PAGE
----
How ‘fabulous’ Gilmour helped spark Scotland revival


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Billy Gilmour only had to chase German shadows for part of Scotland’s Euro 2024 mauling in Munich on Friday.

The Brighton midfielder’s introduction, moments before the hosts’ fourth goal, came too late to make any odds.

But his influence was more keenly felt on Wednesday as Steve Clarke’s side injected their campaign with a hit of positivity by claiming a point against Switzerland.

Suddenly, with the 23-year-old in the XI, Scotland were able to retain the ball better, dictate the tempo, and manage a contest that they might even have won.

“There’s so few players in world football that can control games at the top level,” former Scotland winger Pat Nevin said on the Football Daily podcast.

“He’s not controlled the whole game, but the best of our play comes through Billy.”

No more was that evident than in Scotland’s goal in Cologne.

After a Swiss corner was cleared, Gilmour calmly took the ball on his chest and cushioned the ball into Andy Robertson‘s path down the left.

The Scotland captain charged forward and found Callum McGregor, who in turn teed up Scott McTominay to fire a deflected effort into the back of the net.

Many would have played it safe and booted the ball to safety in Gilmour’s position, but not the young Ayrshireman.

“He’s extra special, and I couldn’t understand him not starting the first game,” Nevin added. “He showed tonight he’s a fabulous player.

“We’re very fortunate to have him, and I hope he plays in every game we get [in the tournament].”

Parallels to last Euros as Gilmour makes impact

So far, there have been similarities to Scotland’s last Euros campaign.

Gilmour did not make the team for the opening defeat by Czech Republic at Hampden, and was then superb in the goalless draw against England at Wembley.

A bout of Covid then ruled the then Chelsea midfielder out of the Croatia defeat, but there is no global pandemic to deny him this time around.

But if Scotland are to get the win they will need against Hungary on Sunday to give themselves a chance of progressing, they must deliver a similar performance to this.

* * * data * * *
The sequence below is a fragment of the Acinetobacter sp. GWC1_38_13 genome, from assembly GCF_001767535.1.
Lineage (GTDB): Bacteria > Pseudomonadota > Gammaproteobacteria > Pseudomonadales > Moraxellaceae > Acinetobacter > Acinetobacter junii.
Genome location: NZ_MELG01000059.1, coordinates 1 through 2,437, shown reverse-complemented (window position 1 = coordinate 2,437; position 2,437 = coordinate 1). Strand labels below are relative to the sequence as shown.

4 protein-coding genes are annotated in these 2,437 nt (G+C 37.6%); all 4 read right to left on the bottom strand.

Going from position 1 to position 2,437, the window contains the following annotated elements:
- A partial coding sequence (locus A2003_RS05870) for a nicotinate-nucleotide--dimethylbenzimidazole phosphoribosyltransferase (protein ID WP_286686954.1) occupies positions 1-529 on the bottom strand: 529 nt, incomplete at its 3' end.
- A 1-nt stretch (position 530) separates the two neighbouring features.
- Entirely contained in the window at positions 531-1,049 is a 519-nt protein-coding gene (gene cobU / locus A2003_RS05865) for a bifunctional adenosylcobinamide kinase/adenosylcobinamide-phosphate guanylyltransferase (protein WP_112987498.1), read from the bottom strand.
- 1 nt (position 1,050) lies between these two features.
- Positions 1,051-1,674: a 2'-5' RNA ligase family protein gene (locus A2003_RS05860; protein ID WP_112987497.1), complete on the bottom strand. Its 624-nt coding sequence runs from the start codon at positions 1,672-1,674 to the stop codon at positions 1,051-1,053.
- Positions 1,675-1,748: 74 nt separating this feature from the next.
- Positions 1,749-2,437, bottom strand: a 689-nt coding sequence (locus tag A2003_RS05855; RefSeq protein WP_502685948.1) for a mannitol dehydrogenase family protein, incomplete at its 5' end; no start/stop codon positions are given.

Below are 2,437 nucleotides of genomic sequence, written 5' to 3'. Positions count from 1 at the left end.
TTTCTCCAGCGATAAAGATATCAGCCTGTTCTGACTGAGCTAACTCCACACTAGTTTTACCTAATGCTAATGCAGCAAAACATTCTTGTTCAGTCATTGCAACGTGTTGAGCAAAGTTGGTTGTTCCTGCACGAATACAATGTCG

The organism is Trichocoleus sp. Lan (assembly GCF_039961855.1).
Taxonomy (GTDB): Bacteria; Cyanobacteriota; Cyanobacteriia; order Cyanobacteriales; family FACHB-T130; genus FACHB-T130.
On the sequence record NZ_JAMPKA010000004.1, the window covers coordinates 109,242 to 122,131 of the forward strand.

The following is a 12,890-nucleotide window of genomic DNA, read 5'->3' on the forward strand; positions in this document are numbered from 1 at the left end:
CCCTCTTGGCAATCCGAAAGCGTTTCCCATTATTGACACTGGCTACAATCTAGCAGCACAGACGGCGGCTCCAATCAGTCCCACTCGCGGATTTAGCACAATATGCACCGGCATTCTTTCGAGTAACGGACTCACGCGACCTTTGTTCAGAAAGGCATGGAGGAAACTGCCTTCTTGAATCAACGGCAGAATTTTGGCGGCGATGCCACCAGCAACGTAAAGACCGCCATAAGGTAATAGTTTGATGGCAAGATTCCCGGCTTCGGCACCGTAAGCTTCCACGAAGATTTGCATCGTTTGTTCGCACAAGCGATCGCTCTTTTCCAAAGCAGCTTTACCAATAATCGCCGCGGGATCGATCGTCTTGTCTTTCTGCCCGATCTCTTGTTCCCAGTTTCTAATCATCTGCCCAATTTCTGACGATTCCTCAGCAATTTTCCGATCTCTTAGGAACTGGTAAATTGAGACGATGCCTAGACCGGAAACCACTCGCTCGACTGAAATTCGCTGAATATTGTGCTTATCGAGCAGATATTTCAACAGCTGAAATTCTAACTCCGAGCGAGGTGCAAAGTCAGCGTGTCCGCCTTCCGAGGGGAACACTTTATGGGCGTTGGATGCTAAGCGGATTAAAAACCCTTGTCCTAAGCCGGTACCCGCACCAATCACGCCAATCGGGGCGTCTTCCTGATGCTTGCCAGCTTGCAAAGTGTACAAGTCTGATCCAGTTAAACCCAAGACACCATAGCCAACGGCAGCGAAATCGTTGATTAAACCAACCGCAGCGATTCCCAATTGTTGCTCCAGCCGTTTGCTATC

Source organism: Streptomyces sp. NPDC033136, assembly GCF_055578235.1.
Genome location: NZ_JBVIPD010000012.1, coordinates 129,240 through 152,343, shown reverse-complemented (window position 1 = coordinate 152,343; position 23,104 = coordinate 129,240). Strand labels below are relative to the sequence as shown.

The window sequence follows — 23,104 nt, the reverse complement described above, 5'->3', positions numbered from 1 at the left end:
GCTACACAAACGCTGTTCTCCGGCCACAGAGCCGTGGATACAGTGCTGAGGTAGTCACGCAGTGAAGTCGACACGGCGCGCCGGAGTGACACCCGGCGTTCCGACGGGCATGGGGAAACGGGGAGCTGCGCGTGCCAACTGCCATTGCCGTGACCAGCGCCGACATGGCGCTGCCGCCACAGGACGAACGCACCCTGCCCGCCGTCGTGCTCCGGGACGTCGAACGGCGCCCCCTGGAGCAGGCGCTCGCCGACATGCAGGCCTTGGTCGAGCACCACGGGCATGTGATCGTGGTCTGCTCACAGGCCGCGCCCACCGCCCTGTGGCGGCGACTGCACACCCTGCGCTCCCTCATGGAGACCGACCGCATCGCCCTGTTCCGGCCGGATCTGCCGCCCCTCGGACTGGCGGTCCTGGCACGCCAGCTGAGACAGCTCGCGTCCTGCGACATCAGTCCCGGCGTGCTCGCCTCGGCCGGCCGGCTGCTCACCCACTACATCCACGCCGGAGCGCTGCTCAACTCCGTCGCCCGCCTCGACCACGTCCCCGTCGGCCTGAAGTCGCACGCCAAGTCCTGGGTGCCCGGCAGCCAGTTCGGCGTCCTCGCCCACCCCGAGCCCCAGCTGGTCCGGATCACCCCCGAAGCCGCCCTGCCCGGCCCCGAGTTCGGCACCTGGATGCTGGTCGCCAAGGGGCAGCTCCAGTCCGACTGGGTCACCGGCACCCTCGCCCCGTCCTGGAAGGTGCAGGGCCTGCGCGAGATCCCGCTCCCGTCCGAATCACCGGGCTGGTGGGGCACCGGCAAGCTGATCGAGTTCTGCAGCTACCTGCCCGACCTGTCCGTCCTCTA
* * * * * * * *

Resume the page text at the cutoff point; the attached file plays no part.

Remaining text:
They way Clarke’s side played against the Swiss was far closer to the Scotland that downed Spain and shocked Norway in the qualifiers.

“They showed greater fight; much more commitment,” former Manchester United and West Ham manager David Moyes said on BBC One.

“That is the real Scotland turning up,” Nevin added. “That is the way we have been playing under Steve Clarke when trying to get into these finals.

“There was a bad feeling the other night that it may be a case of Scotland not turning up at a major tournament, but those players have stood up.”

Gilmour was central to it. He won back possession more than any other Scotland player, and kept things ticking over in midfield, taking the ball in tight spaces and emitting a sense of calm.

“He gives you an option on the ball,” former Scotland midfielder Charlie Adam said on the Football Daily.

“His first thought is the next pass and getting the ball back again.

“He’s a very good player for Scotland, and in games like this, when you need players to get on the ball, he’s very comfortable.”

Gilmour himself was not getting carried away by the improved display.

He knows they have to back it up against Hungary, but there was a confidence they can make history by reaching the knockout stages for the first time.

“We gave everything out there,” the 23-year-old said. “We knew we had to bounce back after the last performance and it puts us in a good place.

“We’re a good team. We know our strengths. Tonight was more like a Scotland performance. Getting after the ball, passionate – everything was there.”

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